The book ‘Rescue Mission Planet Earth’ was launched in 1994 as an educational outcome of the 1992 sustainable development summit.  To communicate the language of the agenda, 28 young people from 21 countries assembled to edit the book, which is organized into four chapters containing 46 subject headings which correspond to the 40 chapters of Agenda 21. Each chapter clearly represents corresponding concepts detailed in Agenda 21, with excerpts from the United Nations document, quotes, commentary, poems and illustrations from youth around the world. Since 1992 the agenda has been confirmed by successive summits with ever increasing urgency.

The focus of part IV is on the role of young people in shaping local action plans that will give them a prominent role in protecting the environment. The goal of this chapter is summed up by the following quote: “You children of today are the hope for tomorrow.” The Law on Child Rights, signed by 148 governments, gave youth the right to participate in decisions that affect them. Rescue Mission clearly illustrates the need to adopt humanistic behaviours from the classroom to respond to the impact of a developing global political-economic structure that starts at the child’s local school/community and extends to international organizations promoting lifelong learning for living sustainably.  

At the time of its publication Rescue Mission was praised as the simplistic yet comprehensive overview of Agenda 21 telling future generations how they should act for humanity’s long term survival.  In this respect it provides environmental educators with information and tips for incorporating ideas into their classrooms. Moreover, it offers a wealth of information for everyone in the form of a glossary, index, listing of the Agenda 21 taskforce, an outline of Agenda 21 and contact information to participate in the national and international Resource Mission.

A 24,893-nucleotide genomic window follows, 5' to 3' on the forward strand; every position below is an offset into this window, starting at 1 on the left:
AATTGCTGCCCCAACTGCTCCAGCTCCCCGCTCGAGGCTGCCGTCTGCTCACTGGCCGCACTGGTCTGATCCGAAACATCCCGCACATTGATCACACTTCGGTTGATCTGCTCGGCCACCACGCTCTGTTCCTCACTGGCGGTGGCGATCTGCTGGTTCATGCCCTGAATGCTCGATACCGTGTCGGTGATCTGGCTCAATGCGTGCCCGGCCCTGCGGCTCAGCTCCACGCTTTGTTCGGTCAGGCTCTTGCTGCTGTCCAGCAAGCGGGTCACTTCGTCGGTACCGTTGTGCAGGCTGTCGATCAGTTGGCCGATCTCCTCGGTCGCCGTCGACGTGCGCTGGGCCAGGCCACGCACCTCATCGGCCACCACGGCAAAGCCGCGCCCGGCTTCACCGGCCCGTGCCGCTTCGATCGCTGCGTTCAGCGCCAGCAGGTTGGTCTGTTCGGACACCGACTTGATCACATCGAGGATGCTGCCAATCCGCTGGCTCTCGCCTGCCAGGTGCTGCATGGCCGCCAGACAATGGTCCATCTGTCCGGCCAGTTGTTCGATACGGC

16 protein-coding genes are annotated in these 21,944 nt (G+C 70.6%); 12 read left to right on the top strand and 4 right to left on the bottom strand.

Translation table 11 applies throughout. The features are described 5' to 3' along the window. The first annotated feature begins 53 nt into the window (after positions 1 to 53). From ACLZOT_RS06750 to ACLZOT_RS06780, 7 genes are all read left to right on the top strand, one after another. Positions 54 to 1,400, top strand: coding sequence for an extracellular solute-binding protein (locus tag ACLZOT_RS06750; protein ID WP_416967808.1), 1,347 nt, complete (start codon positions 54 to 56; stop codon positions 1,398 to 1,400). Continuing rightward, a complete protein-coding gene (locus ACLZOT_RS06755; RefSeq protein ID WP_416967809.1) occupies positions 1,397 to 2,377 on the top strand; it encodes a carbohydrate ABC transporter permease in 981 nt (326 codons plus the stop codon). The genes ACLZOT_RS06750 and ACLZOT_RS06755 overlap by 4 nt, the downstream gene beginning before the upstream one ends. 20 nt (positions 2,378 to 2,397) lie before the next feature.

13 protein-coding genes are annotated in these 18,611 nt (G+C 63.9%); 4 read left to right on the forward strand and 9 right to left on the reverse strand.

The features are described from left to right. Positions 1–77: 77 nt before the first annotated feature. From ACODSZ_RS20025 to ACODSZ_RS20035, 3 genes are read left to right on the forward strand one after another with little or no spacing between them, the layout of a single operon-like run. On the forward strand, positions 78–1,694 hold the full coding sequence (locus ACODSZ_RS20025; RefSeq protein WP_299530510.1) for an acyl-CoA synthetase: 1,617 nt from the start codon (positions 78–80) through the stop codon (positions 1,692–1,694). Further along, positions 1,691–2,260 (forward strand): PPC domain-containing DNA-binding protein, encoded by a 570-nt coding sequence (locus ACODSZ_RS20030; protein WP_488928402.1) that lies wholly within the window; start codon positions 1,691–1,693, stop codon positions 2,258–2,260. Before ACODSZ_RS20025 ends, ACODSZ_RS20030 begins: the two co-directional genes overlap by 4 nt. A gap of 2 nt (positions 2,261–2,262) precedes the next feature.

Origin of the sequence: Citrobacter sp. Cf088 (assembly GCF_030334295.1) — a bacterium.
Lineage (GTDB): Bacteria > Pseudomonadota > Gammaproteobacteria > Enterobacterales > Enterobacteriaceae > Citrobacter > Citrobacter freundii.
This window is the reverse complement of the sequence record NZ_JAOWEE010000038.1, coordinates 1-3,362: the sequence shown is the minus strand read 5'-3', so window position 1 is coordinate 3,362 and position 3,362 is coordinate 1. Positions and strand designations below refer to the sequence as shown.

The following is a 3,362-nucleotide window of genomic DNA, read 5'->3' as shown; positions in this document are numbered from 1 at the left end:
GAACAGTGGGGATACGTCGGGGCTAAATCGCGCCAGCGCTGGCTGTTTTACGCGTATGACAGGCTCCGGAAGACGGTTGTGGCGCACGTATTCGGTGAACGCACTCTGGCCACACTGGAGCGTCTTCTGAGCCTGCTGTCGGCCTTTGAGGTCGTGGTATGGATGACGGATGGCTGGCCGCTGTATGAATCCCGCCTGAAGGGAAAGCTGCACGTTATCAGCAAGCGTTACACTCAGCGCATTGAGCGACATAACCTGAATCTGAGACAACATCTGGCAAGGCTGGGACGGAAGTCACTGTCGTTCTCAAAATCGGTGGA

Rescue Mission singles out not only the profound institutional and cultural barriers to accomplishing a more sustainable development, but reflects on several of the necessary radical steps and strategies: 

  • the transformation of capitalism;
  • the transformation of politics and regulation; 
  • the restructuring of science and education;
  • and a peaceful  revolution in culture. 

The book points out several untapped forms of humanistic education, in part viewing society as a cradle-to-grave learning system where a multitude of small actions can make a major difference. It presents a tentative proposition of a new humanist agenda for a sustainable future. In general, Agenda 21 addresses the challenge of transforming the complex aggregate of modern society – its cultural, economic, political and scientific components — in order to tackle fatale environmental destruction.  

The call for a new humanism in the 21st century roots in the conviction that the moral, intellectual and political foundations of globalization and international cooperation have to be rethought. Whilst the historic European humanism was set out to resolve tensions between tradition and modernity and to reconcile individual rights with newly emerging duties of citizenship, the new humanism approach of Agenda 21 goes beyond the level of the nation state in seeking to unite the process of globalization with its complex and sometimes contradictory manifestations. As Irina Bokova postulated in her installation speech as UNESCO Director-General (November 2009), the new humanism constitutes; 

“a universal vision, open to the entire human community and embracing each and every continent […] it is to give fresh impetus to solidarity, to bring people together and awaken their conscience”.